Domains of Emily Kaiser's Diggs

Here are the domains ranked by volume of Diggs. The sites from Gawker on down make up the Other slice of the pie, having receiving one Digg each:


Ryan, I don’t know about you, but to me this wreaks of being asked to do something but receiving no training on how to do it right (assuming it’s right to do it at all rather than focusing on creating great content).

CityPages Can’t Get Enough Cheap Digg Traffic

Back on Feb 5th, I posted a story about how Village Voice Media’s various online properties work together to cross-promote each other’s stories on Digg. That happened to be the same day that CityPages’ Emily Kaiser stopped using Digg.

Emily Kaiser's Diggs by Day to Date

At least that was the short-term case. Two months later, she Dugg two things, took another month off, and is now back in the gaming game.

Emily Kaiser's Diggs by Month

Village Voice Media lost their national ringleader for this type of activity, Keith Plocek back in April. You may remember him as the dude that pretended to be a girl on Digg to increase page views on VVM properties.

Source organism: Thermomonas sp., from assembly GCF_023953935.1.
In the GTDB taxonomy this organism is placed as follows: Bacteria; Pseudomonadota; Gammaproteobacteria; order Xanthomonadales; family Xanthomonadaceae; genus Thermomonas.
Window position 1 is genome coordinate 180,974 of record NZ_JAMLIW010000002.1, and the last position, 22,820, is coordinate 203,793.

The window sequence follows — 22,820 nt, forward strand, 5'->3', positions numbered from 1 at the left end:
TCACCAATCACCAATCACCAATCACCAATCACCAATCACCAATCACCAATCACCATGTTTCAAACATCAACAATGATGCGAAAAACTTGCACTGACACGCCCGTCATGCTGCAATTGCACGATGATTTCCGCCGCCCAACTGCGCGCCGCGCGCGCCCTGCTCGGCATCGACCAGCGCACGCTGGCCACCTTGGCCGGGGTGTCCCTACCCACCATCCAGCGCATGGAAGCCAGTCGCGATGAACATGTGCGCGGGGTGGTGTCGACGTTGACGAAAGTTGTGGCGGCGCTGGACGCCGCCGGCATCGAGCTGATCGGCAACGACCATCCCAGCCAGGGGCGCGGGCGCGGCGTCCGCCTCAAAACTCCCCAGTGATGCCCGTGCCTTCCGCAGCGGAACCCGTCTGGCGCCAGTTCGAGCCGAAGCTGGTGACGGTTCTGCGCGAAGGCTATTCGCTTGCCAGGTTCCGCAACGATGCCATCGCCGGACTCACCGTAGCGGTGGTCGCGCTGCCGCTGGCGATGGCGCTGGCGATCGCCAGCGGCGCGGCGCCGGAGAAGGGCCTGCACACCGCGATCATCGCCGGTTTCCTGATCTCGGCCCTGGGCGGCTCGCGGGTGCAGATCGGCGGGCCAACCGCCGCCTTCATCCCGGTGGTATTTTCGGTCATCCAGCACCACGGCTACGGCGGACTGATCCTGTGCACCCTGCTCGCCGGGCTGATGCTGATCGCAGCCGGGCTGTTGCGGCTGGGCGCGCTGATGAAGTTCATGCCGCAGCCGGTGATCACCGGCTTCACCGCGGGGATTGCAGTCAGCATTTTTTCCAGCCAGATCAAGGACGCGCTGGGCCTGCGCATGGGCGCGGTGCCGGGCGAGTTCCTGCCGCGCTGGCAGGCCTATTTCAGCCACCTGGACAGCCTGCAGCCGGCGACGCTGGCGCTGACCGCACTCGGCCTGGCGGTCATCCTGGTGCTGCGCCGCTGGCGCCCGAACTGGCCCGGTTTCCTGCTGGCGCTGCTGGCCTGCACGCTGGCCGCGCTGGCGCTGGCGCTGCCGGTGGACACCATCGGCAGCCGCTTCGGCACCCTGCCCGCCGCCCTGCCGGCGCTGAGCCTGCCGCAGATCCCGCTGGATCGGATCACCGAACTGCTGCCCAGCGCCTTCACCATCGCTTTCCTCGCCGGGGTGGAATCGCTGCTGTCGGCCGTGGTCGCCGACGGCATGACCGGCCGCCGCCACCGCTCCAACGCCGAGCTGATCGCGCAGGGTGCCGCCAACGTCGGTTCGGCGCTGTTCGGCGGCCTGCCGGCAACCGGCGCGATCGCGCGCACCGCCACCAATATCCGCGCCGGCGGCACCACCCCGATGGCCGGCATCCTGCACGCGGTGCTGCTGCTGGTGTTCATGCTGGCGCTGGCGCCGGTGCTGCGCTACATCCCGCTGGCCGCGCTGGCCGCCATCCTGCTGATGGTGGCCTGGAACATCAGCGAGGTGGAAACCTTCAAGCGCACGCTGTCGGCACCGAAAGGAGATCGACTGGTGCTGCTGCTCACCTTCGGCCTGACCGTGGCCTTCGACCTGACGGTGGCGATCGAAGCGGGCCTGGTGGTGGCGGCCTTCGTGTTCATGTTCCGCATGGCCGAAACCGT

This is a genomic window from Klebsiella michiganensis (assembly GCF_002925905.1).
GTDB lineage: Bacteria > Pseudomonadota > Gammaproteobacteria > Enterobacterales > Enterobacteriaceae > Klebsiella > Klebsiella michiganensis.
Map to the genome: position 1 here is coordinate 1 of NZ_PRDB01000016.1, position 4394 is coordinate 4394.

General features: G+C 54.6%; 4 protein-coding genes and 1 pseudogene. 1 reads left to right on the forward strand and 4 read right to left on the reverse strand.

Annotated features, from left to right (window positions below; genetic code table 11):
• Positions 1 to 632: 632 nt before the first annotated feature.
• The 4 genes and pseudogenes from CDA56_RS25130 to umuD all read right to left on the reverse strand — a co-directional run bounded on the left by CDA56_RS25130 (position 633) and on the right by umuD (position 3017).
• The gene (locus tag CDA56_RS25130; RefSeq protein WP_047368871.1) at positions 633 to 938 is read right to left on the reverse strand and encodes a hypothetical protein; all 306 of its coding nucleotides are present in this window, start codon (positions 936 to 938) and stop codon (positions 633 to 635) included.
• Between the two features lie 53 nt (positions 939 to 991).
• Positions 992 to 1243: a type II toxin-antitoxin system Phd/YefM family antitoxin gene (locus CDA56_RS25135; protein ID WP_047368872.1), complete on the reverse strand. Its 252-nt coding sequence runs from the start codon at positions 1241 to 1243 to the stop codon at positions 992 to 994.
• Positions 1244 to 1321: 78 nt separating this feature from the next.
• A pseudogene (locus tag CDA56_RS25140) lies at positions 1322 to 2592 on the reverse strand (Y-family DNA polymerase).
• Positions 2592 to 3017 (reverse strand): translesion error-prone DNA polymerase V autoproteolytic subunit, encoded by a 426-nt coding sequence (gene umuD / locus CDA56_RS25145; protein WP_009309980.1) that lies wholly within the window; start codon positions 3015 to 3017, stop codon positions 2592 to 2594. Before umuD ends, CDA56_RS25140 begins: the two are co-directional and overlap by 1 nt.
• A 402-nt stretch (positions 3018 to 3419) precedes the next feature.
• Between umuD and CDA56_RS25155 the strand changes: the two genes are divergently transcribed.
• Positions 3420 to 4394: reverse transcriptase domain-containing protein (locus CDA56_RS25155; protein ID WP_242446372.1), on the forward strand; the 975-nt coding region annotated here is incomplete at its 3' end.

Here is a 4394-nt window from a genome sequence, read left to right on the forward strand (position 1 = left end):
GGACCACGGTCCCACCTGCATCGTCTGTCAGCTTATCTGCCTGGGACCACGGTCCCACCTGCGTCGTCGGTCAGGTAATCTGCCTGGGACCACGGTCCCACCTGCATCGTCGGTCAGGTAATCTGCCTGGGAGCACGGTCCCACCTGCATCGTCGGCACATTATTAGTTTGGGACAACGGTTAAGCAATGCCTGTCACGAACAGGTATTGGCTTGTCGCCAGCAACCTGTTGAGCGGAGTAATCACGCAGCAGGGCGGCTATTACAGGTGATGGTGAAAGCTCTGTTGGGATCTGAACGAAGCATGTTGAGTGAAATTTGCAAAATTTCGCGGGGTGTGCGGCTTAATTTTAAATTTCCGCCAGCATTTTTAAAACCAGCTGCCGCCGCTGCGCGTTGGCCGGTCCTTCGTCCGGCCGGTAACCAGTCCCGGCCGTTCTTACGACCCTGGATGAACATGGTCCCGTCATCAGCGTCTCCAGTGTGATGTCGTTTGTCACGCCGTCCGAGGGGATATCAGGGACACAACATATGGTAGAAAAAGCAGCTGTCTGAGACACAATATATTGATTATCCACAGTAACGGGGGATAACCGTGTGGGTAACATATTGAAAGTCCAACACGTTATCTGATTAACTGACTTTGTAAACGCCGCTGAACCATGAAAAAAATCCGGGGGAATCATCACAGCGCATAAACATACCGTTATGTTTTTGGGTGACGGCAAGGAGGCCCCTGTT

But after some regrouping, it looks like VVM is back to its old tricks on Digg, seeking out as much drive-by traffic as they can get to their reblogged stories from other news sites.

What confuses me about this strategy is the following snippet from Kelsey Group where Village Voice Media’s COO, Scott Tobias attempts to explain the value VVM properties provide:

“National Web efforts have been decimated by the digital networks,” he says. That makes it hard to leverage the strong demographic appeal that targeted media sites still do better than anyone else.

It’s hard to tell for sure whether it’s Mr. Tobias or Kelsey’s author, Peter Krasilovsky, who’s describing the “strong demographic appeal” that VVM’s properties provide. VVM’s digital strategy seems to be based on passing through as much cheap traffic as possible from Digg rather than building large, loyal, local audiences. Perhaps that’s what advertisers are looking for, but it seems to be out of line with how VVM positions itself in other channels such as print, where they really do have large, local, local audiences.